LIFESTYLES by Ronda Gates Smart Exercise


Development of flexibility is more than just loosening up before your run. It is a vital and essential part of the balanced training program whether you are an athlete or exercise for health. Stretching helps you to achieve your maximum range of motion which translates into better form and increased efficiency during your workout. it develops concentration and endurance as you learn to focus the attention on the breath and hold the postures 

It also reduces the likelihood of injury and prevents lactic acid build-up which causes fatigue and painful cramping. Finally, the following program works specifically to strengthen as well as to stretch all of the muscles you use in running. 

The DOS & DON'TS of Proper Stretching

If you've tried stretching exercises before and didn't discover any of these benefits, its probably because you were stretching incorrectly. 

There are two wrong ways to do it. 

  1. "Passive Stretching" is practiced by those who think that just hanging out in a given position, waiting for gravity to do their work for them will stretch the muscles and develop greater flexibility. Usually these people are preoccupied with thinking of the daily errands and only half aware of what they are doing. This kind of stretching does nothing for the development of concentration or flexibility.

  2. Proponents of "Aggressive Stretching" bend, force and bounce themselves into position with gritted teeth, clenched fists and gnarled foreheads. They rip away at both ends of an unrelaxed or cold muscle and can actually injure themselves-weakening and tearing muscles while attaining absolutely no flexibility. Ballistic motion activates the "stretch reflex" which actually brings about a shortening of the muscles you're trying to stretch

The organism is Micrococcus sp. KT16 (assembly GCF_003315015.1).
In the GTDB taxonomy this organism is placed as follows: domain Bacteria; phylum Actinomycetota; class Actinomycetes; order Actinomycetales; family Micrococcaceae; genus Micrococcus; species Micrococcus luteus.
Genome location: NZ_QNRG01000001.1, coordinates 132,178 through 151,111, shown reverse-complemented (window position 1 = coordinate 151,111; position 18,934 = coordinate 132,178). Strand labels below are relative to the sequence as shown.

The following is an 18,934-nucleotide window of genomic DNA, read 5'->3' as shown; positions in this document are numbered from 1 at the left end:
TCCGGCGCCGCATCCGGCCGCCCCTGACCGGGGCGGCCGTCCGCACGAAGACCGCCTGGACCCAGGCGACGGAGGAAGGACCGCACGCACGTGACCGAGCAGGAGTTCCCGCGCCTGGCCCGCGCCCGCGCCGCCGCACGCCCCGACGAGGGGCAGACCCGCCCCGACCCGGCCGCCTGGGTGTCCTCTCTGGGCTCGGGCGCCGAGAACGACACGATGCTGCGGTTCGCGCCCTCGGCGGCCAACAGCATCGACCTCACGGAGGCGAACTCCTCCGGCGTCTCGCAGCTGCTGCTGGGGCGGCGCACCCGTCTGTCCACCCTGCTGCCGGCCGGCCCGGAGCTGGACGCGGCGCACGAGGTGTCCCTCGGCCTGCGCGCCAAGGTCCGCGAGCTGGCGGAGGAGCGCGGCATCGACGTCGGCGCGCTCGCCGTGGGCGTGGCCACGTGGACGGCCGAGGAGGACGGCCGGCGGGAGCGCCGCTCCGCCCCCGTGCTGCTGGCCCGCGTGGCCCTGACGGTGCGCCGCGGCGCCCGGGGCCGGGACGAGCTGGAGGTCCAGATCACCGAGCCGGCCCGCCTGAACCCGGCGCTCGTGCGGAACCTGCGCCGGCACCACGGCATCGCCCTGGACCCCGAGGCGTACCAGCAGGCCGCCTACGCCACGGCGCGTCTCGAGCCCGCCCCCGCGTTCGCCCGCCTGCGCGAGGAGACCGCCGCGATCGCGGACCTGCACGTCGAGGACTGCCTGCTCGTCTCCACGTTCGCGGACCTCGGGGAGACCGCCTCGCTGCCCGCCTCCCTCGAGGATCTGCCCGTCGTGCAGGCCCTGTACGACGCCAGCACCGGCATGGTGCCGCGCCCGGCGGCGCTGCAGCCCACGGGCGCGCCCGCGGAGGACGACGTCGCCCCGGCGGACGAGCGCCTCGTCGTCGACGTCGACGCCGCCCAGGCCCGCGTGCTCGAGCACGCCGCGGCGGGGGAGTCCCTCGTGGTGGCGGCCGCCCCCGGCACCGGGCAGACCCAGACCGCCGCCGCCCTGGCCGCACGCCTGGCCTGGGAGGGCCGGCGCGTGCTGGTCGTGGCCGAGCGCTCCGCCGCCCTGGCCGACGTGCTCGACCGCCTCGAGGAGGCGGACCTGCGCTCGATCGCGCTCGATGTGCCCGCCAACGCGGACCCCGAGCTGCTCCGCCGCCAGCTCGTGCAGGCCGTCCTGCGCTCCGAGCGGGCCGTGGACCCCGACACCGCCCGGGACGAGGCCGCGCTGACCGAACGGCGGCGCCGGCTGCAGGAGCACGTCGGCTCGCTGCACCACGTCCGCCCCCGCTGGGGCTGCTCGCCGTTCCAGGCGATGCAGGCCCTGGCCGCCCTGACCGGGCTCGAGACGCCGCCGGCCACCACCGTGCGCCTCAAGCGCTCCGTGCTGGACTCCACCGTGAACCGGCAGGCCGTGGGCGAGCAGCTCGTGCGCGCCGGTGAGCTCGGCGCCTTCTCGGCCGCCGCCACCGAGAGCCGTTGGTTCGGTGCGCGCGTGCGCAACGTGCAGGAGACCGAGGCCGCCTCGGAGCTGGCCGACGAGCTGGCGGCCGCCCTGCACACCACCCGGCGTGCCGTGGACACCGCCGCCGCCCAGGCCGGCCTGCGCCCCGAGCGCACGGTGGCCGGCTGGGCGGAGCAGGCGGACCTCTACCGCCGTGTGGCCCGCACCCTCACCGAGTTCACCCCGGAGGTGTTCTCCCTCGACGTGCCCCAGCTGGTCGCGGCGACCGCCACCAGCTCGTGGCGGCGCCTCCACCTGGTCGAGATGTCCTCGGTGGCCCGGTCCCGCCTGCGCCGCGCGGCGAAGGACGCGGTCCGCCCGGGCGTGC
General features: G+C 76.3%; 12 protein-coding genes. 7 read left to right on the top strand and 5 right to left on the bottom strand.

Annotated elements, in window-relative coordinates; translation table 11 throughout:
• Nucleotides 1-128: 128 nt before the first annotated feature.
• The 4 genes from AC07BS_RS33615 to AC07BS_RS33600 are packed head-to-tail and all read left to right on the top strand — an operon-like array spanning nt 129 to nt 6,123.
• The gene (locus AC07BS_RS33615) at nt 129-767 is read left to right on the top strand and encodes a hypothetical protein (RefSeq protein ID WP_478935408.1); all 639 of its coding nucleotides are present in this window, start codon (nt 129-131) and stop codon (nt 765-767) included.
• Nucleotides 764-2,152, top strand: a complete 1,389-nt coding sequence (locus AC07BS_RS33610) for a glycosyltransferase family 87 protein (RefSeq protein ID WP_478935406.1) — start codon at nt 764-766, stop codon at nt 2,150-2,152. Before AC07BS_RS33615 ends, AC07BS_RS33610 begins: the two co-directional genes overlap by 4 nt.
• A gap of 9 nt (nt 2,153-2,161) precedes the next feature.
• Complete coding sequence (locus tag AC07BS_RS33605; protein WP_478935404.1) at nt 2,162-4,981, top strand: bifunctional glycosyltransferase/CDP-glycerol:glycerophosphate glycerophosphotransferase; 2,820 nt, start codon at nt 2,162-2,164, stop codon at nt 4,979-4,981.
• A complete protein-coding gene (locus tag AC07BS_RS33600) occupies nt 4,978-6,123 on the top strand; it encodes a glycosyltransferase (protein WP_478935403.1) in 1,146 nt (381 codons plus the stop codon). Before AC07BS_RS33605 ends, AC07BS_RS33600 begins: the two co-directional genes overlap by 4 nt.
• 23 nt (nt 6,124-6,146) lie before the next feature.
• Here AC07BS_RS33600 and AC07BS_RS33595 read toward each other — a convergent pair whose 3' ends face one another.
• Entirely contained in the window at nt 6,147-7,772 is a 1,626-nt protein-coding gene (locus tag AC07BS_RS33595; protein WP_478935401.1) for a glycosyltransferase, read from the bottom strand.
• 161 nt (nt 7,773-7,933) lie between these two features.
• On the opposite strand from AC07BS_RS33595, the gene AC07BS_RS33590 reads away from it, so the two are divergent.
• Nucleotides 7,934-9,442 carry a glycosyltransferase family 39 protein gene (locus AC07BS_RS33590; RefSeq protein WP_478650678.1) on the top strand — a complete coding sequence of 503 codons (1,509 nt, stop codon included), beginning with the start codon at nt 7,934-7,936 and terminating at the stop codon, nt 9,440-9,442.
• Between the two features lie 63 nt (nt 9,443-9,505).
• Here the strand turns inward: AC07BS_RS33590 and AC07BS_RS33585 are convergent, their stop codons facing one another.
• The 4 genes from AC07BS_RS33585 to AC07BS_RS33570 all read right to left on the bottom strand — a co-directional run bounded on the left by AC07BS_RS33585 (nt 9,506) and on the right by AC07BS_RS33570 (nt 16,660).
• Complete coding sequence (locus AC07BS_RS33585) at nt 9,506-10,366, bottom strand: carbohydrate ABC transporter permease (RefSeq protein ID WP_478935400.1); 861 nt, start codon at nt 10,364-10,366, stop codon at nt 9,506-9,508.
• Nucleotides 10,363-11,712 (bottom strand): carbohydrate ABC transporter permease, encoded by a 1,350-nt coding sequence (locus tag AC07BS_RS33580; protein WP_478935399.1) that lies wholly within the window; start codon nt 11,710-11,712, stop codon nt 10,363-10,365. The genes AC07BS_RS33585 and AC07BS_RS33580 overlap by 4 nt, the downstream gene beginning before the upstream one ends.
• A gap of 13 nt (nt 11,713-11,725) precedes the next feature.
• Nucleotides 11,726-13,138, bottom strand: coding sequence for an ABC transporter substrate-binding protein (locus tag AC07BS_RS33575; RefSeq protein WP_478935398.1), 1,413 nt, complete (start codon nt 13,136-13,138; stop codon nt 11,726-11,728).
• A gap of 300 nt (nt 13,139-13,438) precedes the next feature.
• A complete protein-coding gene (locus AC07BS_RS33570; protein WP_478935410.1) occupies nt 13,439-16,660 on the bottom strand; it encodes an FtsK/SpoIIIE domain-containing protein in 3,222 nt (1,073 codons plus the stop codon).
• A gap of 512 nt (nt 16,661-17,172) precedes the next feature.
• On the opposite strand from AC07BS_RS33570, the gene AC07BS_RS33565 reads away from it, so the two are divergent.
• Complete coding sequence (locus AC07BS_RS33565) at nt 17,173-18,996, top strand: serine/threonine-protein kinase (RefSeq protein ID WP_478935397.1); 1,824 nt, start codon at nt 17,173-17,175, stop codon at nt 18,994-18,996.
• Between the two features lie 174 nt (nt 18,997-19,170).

3. "Active (or proper) Stretching" on the other hand, involves total concentration and hard work. It requires patience, practice and perseverance--the ability to stick with a certain posture until you achieve a greater range of motion. Yet it also requires surrender--the ability to relax into a given posture and play the muscle to the edge of its stretch. 


Deep breathing aids concentration, smoothes, relaxes muscles and increases energy, enabling you to get the most from every mile. 

Many runners tend to stop the breath at mid-chest or even higher. Yet at full abdominal breath-inhaling all the way down to the pelvis--actually requires less energy expenditure and is far more efficient than three to four upper chest pants. You may wish to practice "belly breathing" using your total lung capacity, inhaling fully and deeply down to the abdomen--several times before you begin your stretching exercises. 


A muscle can only be stretched safely when it is warm. You can run for a couple of minutes to work up a sweat, and then stretch. Or, save your stretching routing until right after you've finished running. It's ideal to do both, but pick whatever works best for you. 

The best place to stretch is on a towel or mat indoors--or on a flat, open stretch of grass outside. Bare feet are better for balance and stability so consider taking off your shoes. 


Remember to move gently at all times and never strain. Never bounce, or jerk yourself into position. Move through your routine with awareness. Never "collapse" out of a stretching "pose". The idea is to build strength with this practice, not wear yourself out. We all have different areas of tightness and different problems of flexibility. So don't expect to be equally proficient in all the postures. Adapt or modify these exercises, as necessary, to suit your own level of ability and your training needs. 

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LIFESTYLES by Ronda Gates
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